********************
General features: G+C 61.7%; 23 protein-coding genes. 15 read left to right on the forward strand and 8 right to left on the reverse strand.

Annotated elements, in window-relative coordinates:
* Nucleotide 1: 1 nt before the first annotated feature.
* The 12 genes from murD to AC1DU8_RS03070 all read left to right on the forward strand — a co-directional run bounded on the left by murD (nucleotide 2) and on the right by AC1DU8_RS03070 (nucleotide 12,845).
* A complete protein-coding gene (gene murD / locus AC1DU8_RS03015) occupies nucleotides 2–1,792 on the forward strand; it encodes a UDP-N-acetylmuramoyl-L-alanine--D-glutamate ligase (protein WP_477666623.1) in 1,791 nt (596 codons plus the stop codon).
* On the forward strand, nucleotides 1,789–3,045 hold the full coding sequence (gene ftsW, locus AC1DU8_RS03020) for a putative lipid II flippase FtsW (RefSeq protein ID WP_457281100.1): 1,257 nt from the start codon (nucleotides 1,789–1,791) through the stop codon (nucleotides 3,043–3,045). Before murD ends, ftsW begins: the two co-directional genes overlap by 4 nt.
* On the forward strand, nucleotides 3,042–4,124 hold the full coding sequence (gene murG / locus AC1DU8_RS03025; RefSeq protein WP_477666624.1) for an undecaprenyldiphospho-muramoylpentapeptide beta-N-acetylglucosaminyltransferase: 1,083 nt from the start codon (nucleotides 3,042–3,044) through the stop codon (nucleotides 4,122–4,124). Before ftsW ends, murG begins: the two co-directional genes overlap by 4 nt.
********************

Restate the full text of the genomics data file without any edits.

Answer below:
General features: G+C 61.7%; 23 protein-coding genes. 15 read left to right on the forward strand and 8 right to left on the reverse strand.

Annotated elements, in window-relative coordinates:
* Nucleotide 1: 1 nt before the first annotated feature.
* The 12 genes from murD to AC1DU8_RS03070 all read left to right on the forward strand — a co-directional run bounded on the left by murD (nucleotide 2) and on the right by AC1DU8_RS03070 (nucleotide 12,845).
* A complete protein-coding gene (gene murD / locus AC1DU8_RS03015) occupies nucleotides 2–1,792 on the forward strand; it encodes a UDP-N-acetylmuramoyl-L-alanine--D-glutamate ligase (protein WP_477666623.1) in 1,791 nt (596 codons plus the stop codon).
* On the forward strand, nucleotides 1,789–3,045 hold the full coding sequence (gene ftsW, locus AC1DU8_RS03020) for a putative lipid II flippase FtsW (RefSeq protein ID WP_457281100.1): 1,257 nt from the start codon (nucleotides 1,789–1,791) through the stop codon (nucleotides 3,043–3,045). Before murD ends, ftsW begins: the two co-directional genes overlap by 4 nt.
* On the forward strand, nucleotides 3,042–4,124 hold the full coding sequence (gene murG / locus AC1DU8_RS03025; RefSeq protein WP_477666624.1) for an undecaprenyldiphospho-muramoylpentapeptide beta-N-acetylglucosaminyltransferase: 1,083 nt from the start codon (nucleotides 3,042–3,044) through the stop codon (nucleotides 4,122–4,124). Before ftsW ends, murG begins: the two co-directional genes overlap by 4 nt.